Last night, I attended my monthly critique group. We were set to discuss segment five of my over 300-page novel, currently a work-in-progress. The girls didn’t like segment five. They said my writing was sub-par, and some of the character behaviors didn’t make sense. This is a good critique group, who often says interesting, illuminating things, but last night, I could barely take it. Why? Because it got me wondering: if I’m already messing things up within the first hundred pages, who’s to say the next two hundred pages don’t completely suck? Who’s to say I don’t completely suck?
So is the interior dialogue of a writer.
As a writer, I am the following:
You get the idea.
My writer persona, although pretty on the page, is not pretty in life. Then again, writers aren’t pretty—not emotionally, at least. Emotionally, we’re whiny, bitchy, fragile souls, who have become unavoidably cynical from years of rejection. We’ve all received the form letter telling us, in so many words, “No, your work is awful, but I don’t have the balls to tell you, so I’ll tell you this isn’t what we’re looking for right now.” We’ve all found authors who make us want to give up because we’ll never be as good as, say, Carlos Ruiz Zafon, or the newly discovered Erin Kelly. We’ve all considered getting a day job, because what’s the use in spending a year writing a book when it’ll just get thrown in the garbage anyway? Finally, we’ve all had a little too much scotch and bemoaned our station while smacking our heads against a desk and saying, “I suck, I suck, I suck.”
There are plenty of inspirational books that tell writers to keep at it, it’ll be okay, just keep trying. One of these is Stephen King’s On Writing. His is more a philosophy book than a book about writing, but in his way, he gets the job done. For Christmas, I received David Morrell’s The Successful Novelist. I started reading it yesterday, and the first chapter is called “Why Do You Want to Be a Writer?” When Mr. Morrell has asked this question in the past, there are a variety of responses. Money, for one, although from what I can tell only about twenty-five authors actually make money. Fame, but Oprah scares me, so why would you want to be famous? I thought about it myself, and I came up with my answer.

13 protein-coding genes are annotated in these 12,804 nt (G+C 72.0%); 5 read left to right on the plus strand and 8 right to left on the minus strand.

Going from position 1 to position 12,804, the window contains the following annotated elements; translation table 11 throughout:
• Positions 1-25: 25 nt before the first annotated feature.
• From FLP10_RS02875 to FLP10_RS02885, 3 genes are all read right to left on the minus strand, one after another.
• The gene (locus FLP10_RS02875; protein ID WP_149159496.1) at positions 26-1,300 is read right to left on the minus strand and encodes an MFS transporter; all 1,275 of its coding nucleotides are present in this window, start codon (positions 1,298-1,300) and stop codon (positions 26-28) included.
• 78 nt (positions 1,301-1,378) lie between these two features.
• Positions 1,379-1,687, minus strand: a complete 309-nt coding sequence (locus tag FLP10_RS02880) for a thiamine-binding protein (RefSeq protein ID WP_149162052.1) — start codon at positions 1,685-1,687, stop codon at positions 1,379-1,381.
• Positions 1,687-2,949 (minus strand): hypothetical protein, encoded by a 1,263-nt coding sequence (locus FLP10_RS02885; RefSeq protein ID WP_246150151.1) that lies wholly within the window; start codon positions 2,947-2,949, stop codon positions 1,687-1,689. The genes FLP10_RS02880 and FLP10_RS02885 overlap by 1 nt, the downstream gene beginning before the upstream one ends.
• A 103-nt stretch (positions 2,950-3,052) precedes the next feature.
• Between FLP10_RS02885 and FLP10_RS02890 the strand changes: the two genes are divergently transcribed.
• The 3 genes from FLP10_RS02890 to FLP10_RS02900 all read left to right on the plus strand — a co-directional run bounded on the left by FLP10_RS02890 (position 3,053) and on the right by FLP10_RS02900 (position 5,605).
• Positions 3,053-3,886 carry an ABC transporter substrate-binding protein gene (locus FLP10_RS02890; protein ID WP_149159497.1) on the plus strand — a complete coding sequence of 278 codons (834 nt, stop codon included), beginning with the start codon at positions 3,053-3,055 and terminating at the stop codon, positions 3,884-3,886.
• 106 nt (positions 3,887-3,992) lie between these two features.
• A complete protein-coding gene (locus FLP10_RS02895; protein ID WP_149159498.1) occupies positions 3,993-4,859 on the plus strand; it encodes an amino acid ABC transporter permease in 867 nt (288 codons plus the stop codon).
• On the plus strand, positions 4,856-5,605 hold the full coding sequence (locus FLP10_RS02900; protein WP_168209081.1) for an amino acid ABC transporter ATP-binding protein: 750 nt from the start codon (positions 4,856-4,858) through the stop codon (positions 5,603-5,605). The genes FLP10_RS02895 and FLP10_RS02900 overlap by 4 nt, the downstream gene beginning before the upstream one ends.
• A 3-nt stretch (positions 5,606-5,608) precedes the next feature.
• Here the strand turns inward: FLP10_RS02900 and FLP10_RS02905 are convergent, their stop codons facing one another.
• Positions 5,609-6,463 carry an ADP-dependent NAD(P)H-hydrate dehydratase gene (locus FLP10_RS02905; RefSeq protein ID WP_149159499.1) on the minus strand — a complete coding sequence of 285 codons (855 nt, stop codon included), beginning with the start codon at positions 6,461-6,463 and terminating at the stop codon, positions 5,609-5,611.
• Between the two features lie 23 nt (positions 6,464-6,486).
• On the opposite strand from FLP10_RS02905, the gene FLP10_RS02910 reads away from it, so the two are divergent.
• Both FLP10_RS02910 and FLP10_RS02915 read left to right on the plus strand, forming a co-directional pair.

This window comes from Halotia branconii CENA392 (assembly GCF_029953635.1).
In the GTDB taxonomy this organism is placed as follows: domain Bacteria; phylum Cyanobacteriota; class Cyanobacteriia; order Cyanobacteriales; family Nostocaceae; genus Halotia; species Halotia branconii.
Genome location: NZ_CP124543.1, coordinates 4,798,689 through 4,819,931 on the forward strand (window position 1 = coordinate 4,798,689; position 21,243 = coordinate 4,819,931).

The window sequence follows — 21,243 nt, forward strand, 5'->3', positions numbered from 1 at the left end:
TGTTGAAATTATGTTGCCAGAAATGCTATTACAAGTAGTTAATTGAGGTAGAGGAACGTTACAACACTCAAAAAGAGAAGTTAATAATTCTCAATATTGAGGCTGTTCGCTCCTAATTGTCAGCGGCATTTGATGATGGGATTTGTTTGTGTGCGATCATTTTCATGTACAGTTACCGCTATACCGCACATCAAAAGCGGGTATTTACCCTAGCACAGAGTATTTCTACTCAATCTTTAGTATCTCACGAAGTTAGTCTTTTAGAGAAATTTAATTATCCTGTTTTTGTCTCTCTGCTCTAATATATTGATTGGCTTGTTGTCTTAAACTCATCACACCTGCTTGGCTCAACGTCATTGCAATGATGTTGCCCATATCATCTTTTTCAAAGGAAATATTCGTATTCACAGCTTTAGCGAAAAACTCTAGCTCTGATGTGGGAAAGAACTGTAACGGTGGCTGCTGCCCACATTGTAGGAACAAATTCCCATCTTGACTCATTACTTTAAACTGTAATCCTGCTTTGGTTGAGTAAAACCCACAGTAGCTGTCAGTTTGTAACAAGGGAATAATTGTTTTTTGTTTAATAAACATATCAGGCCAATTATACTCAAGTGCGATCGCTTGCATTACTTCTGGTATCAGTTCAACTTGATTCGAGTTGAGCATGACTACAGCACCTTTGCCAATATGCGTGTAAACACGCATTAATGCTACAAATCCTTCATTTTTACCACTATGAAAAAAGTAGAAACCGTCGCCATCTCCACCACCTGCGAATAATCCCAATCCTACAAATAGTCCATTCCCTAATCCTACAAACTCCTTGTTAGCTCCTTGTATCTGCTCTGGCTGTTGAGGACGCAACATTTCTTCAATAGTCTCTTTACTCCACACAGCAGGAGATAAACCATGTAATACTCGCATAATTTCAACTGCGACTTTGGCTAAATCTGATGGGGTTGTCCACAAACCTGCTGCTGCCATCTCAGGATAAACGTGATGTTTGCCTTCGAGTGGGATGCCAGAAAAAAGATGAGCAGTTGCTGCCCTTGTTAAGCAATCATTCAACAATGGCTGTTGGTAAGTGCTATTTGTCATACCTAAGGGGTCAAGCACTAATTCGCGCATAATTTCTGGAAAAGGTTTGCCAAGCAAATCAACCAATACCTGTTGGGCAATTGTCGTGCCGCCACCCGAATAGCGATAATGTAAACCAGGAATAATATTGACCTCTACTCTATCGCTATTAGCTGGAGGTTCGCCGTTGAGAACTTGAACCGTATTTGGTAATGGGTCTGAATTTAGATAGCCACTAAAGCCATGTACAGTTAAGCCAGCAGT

So, Mr. Morrell, in response to your question, “Why Do You Want to Be a Writer?” I offer the following response: Nobody in their right mind wants to be a writer. Being a writer is an awful, solitary, thankless profession that you may work hard at and never succeed in. Writing makes you crazy. Writing makes you miserable. The passion to write is a passion I wouldn’t wish upon my worst enemy. So why? Why does Sara Dobie want to be a writer?
Because I have to be. Because there is something deep within my DNA that made me this … thing. If I don’t write for a couple days, I get horrible nightmares. If I don’t cleanse my imagination often, it gets freaky up there. I’ve tried to escape my fate. For years, I was a bartender, followed by wine sales. Then, I was a publicist. I was good at all these things, but there was always an itch—like a tiny, gnawing centipede in my brain—telling me, “Nice try, Dobes, but you aren’t getting out of this. You will be a writer, and it’s futile to resist.”
I’ve screamed at God every time I get another rejection letter, lose another contest, hit another roadblock … “God, why the hell did you give me this ability? What the hell do you want me to do with it? Because after years of failure, it feels like you don’t want me to do anything with this ability … except be miserable.” I can see God up there; He’s shaking His head, telling me to suck it up and be patient. To which I reply, “But that’s the problem, Lord; sometimes, I think I really do suck.”
I don’t mean to be a downer. It’s just that in college, I was top of my class. I’ve always been successful and driven, and yet, I’ve spent the past ten years watching my friends get promotions and buy houses. I linger on, poor and career-less. They call me “an artist,” when what they mean is, “Sara sure didn’t cash in on that honors diploma.” What do I do? Do I give in and check out Monster.com? Do I lay in fetal position on my couch and drink a bottle of Macallan 12?
No. I know how that story ends. If I get a real job, I’ll just be miserable. If I drink a bottle of scotch, I’ll be miserable. If I spend the day going over my book, I might be semi-miserable, too, but it’ll be a misery with purpose. God, in His infinite wisdom, made me a writer. I am a writer. It sucks, it’s thankless, and it may never pay off … but this is the path laid out for me. There’s method behind life’s madness, if we’re patient enough to put up with the bulls@#& and see it through to the end of the rainbow. Maybe, I’ll find a pot of gold. Maybe, I’ll find a drunken leprechaun. Either way, when I got home last night, Jake was here to hug me, kiss me, and tell me, “At least you look really hot.” If that isn’t positive reinforcement, I don’t know what is.